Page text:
top of page
  • gtayagua

Bulletin: October 17, 2021

Twenty-ninth Sunday in Ordinary Time

Today’s Old Testament selection, from Isaiah’s “Fourth Song of the Suffering Servant of God,” describes God’s Servant as one who “gives his life as an offering for sin” (Isaiah 53:10) and celebrates the mighty power of that self-offering: “through his suffering, my servant shall justify many, and their guilt he shall bear” (53:11). As always during Ordinary Time, this Old Testament reading prepares us for today’s longer form Gospel. Jesus incarnates the redemptive suffering that Isaiah foresaw in the offering of God’s Servant, as well as the covenantal restoration that the Servant’s sacrificed achieved. The reading from Hebrews confirms our finding peace in continually learning from Jesus, whatever our deepest flaws and trials: for Jesus, our “great high priest” (Hebrews 4:14) is not “unable to sympathize with our weaknesses,” for Jesus was “tested in every way” that we are (4:15).


Throughout this part of Ordinary Time, Mark’s Gospel tracks the disciples’ progressive misunderstanding about Jesus’ mission and the nature of discipleship. We heard Jesus make two predictions about his Passion on Sundays in September, and just before today’s Gospel episode, Jesus informed the Twelve: “Behold, we are going up to Jerusalem, and the Son of Man will be handed over to the chief priests and the scribes, and they will condemn him to death and hand him over to the Gentiles who will mock him, spit upon him, scourge him, and put him to death, but after three days he will rise” (Mark 10:33–34). Despite Jesus’ three predictions and his definition of “glory” and “power” as serving others in humility, James and John still imagine Jesus as bound for a glorious earthly messiahship. How moving that Jesus, rather than scolding James and John as he had previously rebuked Peter, instead begins teaching them patiently, “You do not know what you are asking” (10:38).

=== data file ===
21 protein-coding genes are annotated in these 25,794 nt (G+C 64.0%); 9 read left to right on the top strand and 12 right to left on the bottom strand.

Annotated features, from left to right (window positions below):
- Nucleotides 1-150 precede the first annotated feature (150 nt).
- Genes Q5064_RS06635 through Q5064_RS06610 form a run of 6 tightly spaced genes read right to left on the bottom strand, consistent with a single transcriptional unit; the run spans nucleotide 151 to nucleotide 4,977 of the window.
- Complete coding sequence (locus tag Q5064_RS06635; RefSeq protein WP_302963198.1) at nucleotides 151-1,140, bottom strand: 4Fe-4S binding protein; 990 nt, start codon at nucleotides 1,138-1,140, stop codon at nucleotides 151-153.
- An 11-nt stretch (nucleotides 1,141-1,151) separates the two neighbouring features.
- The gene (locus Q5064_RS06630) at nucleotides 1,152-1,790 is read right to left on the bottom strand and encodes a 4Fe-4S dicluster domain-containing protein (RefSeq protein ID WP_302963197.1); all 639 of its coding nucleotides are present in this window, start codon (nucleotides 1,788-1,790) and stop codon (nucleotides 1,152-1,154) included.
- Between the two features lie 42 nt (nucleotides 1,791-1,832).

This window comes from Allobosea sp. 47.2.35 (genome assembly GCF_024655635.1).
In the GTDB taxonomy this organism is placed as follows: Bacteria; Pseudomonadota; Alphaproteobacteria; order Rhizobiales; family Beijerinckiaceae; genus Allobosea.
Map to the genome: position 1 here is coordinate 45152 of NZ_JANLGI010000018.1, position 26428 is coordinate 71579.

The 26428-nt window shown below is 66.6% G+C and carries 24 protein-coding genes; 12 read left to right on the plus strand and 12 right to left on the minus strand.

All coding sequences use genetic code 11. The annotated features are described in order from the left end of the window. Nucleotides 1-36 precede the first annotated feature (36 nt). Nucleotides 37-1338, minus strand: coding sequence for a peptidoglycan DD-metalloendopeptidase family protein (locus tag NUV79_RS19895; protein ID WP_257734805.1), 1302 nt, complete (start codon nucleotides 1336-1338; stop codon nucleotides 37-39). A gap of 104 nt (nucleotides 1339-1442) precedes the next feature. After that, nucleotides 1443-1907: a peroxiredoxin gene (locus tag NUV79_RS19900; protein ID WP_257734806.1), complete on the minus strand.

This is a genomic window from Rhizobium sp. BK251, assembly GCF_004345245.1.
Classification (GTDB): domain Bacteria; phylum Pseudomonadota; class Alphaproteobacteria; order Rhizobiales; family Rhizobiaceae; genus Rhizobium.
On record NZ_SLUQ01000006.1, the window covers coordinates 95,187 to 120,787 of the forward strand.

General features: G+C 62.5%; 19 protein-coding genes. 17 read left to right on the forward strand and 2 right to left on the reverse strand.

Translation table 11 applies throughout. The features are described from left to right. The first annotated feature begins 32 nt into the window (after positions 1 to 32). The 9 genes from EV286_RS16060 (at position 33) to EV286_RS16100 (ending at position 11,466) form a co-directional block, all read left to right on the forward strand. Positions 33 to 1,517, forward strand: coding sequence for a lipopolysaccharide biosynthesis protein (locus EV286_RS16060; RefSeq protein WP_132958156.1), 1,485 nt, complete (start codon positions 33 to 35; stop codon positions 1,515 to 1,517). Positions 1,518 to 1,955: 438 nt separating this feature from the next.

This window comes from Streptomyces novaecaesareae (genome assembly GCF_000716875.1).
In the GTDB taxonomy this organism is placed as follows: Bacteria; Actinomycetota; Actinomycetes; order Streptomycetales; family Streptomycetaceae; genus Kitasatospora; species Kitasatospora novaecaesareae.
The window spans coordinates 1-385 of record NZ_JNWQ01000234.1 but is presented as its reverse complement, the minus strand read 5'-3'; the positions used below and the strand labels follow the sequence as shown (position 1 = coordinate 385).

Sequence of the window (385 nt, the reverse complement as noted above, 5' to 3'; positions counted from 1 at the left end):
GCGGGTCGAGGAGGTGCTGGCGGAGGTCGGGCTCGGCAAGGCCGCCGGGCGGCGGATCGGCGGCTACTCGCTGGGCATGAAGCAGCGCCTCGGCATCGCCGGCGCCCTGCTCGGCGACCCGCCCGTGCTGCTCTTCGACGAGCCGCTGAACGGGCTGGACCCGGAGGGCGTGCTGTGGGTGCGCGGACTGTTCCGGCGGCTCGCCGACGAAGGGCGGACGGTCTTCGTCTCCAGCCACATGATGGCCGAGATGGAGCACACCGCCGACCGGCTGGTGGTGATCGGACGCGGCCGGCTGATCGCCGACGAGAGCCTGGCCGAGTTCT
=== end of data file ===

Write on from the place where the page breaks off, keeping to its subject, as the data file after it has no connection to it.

Knowing that Jesus’ throne of glory is also a “throne of grace,” from which Jesus bestows “mercy and grace for timely help” (Hebrews 4:16), today’s Gospel suggests sincere self-examination: How do we approach Jesus and make our requests? What do we ask for: what Jesus wants us to do or, like James and John today, do we demand “whatever we want” from Jesus? Does the world in which we live and work focus our hearts on glory to the right and power on the left? Or does “the cup we drink,” “the baptism” we’ve received inspire us to gladly become servants of all, like the Jesus who has made us his disciples? Do we also avoid imitating the “indignant ten” other Apostles who rebuked James and John? Or are we also quick to see the errors of others and rash in passing judgment on them? How do we live in response to Jesus who gave his life “as a ransom for many”?

91 views0 comments

Recent Posts

See All


bottom of page